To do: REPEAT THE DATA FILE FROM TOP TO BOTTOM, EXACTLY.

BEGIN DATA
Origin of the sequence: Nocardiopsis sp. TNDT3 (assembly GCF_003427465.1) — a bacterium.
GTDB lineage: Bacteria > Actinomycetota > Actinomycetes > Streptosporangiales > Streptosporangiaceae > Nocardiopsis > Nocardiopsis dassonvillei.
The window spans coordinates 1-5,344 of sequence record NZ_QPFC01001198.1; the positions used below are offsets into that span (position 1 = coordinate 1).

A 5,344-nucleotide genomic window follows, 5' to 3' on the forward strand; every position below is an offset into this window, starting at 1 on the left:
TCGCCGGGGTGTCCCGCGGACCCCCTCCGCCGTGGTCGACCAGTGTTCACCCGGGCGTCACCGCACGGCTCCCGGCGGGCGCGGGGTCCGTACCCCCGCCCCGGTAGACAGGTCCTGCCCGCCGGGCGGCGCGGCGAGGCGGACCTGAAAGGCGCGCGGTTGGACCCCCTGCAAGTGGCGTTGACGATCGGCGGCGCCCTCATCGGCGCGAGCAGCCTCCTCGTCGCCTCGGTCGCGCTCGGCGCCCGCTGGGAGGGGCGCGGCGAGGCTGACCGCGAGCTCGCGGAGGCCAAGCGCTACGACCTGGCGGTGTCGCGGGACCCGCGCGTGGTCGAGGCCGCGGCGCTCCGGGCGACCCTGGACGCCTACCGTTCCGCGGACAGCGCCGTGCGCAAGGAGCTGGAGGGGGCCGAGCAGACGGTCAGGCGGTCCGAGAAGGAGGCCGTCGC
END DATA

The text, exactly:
Origin of the sequence: Nocardiopsis sp. TNDT3 (assembly GCF_003427465.1) — a bacterium.
GTDB lineage: Bacteria > Actinomycetota > Actinomycetes > Streptosporangiales > Streptosporangiaceae > Nocardiopsis > Nocardiopsis dassonvillei.
The window spans coordinates 1-5,344 of sequence record NZ_QPFC01001198.1; the positions used below are offsets into that span (position 1 = coordinate 1).

A 5,344-nucleotide genomic window follows, 5' to 3' on the forward strand; every position below is an offset into this window, starting at 1 on the left:
TCGCCGGGGTGTCCCGCGGACCCCCTCCGCCGTGGTCGACCAGTGTTCACCCGGGCGTCACCGCACGGCTCCCGGCGGGCGCGGGGTCCGTACCCCCGCCCCGGTAGACAGGTCCTGCCCGCCGGGCGGCGCGGCGAGGCGGACCTGAAAGGCGCGCGGTTGGACCCCCTGCAAGTGGCGTTGACGATCGGCGGCGCCCTCATCGGCGCGAGCAGCCTCCTCGTCGCCTCGGTCGCGCTCGGCGCCCGCTGGGAGGGGCGCGGCGAGGCTGACCGCGAGCTCGCGGAGGCCAAGCGCTACGACCTGGCGGTGTCGCGGGACCCGCGCGTGGTCGAGGCCGCGGCGCTCCGGGCGACCCTGGACGCCTACCGTTCCGCGGACAGCGCCGTGCGCAAGGAGCTGGAGGGGGCCGAGCAGACGGTCAGGCGGTCCGAGAAGGAGGCCGTCGC